“Over the past thirty years, I have noticed an increase in the number of young, fit people, who do not have the associated risk factors, be diagnosed with bowel cancer,” says Dr Leslie Samuel, Consultant Oncologist at NHS Grampian.
“This got me thinking about whether antibiotic use might be a contributing factor to these cases, since so many of us are exposed to antibiotics these days..”
Nearly 120 people will be diagnosed with bowel cancer, cancer that starts in the large intestine (colon) and rectum, every day in the UK. Of these cases, 54% are identified as “preventable” cancers.
Factors associated with an increased risk of bowel cancer include eating processed meats, being overweight or obese, smoking, and drinking alcohol.
Bowel cancer is also more common in older people. However, in recent decades, scholars like Samuel started noticing this unusual pattern.
Since the 1990s, the rate of bowel cancer has more than doubled in adults under 50 in America. OIn the United Kingdom, bowel cancer incidence rates increased by 50% among those under 50. This fell from an average of 4.5 per 100,000 people between 1993 and 1995 to an average of 6.7 per 100,000 people between 2016 and 2018.
Samuel, working alongside Sarah Perrott from the University of Aberdeen, set out to investigate the rising tide of early-onset bowel cancer and the potential role antibiotics could play.
They recently published the results of their study in the British Journal of Cancerwho found that the use of antibiotics can increase the risk of developing bowel cancer in the colon.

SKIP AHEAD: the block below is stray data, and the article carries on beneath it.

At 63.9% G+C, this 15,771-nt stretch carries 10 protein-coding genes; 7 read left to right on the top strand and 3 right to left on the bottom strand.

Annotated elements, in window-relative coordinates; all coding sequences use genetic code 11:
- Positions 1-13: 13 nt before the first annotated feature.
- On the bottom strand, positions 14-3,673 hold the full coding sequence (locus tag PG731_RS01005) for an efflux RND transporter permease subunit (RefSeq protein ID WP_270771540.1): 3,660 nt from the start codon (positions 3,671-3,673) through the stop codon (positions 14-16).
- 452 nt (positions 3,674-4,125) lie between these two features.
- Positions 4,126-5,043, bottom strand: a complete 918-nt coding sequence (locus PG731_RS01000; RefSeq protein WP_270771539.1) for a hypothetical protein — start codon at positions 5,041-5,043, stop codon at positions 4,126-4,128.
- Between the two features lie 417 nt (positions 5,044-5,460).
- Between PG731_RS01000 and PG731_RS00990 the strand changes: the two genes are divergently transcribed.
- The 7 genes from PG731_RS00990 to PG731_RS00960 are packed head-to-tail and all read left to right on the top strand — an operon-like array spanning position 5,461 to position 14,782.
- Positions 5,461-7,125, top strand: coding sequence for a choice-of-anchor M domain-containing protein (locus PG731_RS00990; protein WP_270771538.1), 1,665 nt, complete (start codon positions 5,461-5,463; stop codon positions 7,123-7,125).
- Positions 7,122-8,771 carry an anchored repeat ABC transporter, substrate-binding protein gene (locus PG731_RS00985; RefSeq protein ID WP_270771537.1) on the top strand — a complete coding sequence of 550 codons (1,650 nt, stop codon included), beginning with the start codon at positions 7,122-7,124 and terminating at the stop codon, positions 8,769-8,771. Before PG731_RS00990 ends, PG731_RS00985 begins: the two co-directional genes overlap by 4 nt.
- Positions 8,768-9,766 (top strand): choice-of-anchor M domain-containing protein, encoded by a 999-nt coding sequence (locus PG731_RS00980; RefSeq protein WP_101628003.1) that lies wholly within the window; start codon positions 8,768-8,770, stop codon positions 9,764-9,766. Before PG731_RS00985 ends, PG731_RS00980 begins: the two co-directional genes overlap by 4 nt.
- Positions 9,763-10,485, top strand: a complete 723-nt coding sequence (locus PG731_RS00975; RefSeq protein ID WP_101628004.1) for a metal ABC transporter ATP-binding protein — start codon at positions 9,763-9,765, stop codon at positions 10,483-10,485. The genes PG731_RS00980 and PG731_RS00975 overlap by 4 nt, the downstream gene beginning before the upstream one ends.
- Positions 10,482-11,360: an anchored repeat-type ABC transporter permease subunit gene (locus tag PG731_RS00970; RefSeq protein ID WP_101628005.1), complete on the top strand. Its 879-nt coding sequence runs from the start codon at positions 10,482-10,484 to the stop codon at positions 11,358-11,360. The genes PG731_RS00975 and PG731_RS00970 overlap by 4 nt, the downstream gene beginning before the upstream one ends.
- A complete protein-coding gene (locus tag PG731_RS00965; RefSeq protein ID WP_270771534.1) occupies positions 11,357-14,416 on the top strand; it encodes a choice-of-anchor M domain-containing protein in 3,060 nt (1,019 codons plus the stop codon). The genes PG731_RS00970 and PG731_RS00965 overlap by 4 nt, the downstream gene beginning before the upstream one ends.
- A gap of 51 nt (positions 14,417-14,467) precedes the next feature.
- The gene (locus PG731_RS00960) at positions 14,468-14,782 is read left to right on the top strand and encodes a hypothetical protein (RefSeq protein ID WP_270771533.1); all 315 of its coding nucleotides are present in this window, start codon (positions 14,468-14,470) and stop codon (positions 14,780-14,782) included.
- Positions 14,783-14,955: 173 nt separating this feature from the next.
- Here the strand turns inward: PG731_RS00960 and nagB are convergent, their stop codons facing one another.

Another piece of the puzzle
The team, funded by us, analyzed data from 7,903 people with bowel cancer and compared them to more than 30,000 matched people without a diagnosis of cancer.
Although research has suggested there is no link between antibiotics and rectal cancer, the study found that antibiotic use was associated with 445 cases of bowel cancer in less 50 years old. While it’s important to remember that these numbers are still relatively low, these results may have pointed us to another piece of the puzzle.
“We found that antibiotic exposure was associated with colon cancer in all age groups, but not with rectal cancer,” Perrott says. “This, along with multiple other diet and lifestyle factors, may contribute to the rise in bowel cancer cases among young people.”
Additionally, the team then analyzed data from a small subset of those who had developed early bowel cancer and found that cancer that developed in the right side of the bowel was more strongly associated with the use of antibiotics than the left hand. side.
“The right side of the gut has a greater diversity of bacteria,” Perrott says. “So it all makes sense when you think about gut contents, gut microbiota activity and the theory of bowel cancer development”.
“Think of a Meadow”
People say there are more stars in the universe than grains of sand on earth, more sheep than people in New Zealand, and more bacteria in our bodies than human cells.
Many of these bacteria live in our gut.
This vibrant community, known as the microbiome, can help protect us from harm while delivering nutrients to our cells. But certain bacteria have been linked to a host of different diseases, from diabetes and mental health to cancer.
The link between the intestinal microbiota and bowel cancer (also known as colorectal cancer) has been researched for a while now and the theory behind these latest results is that the gut microbiome is impacted when you take antibiotics, a process known as dysbiosis.
“If you think of a meadow with lots of different grasses and wildflowers, if we were to then spread weedkiller, it would kill specific species, but not all of them,” says Perrott.
“This would then disturb the natural biodiversity of the grassland. As a result, for example, more weeds can grow because there is less competition. We don’t like weeds – they could block the sun for other wildflowers, they could change the pH of the soil and continue to disturb the prairie.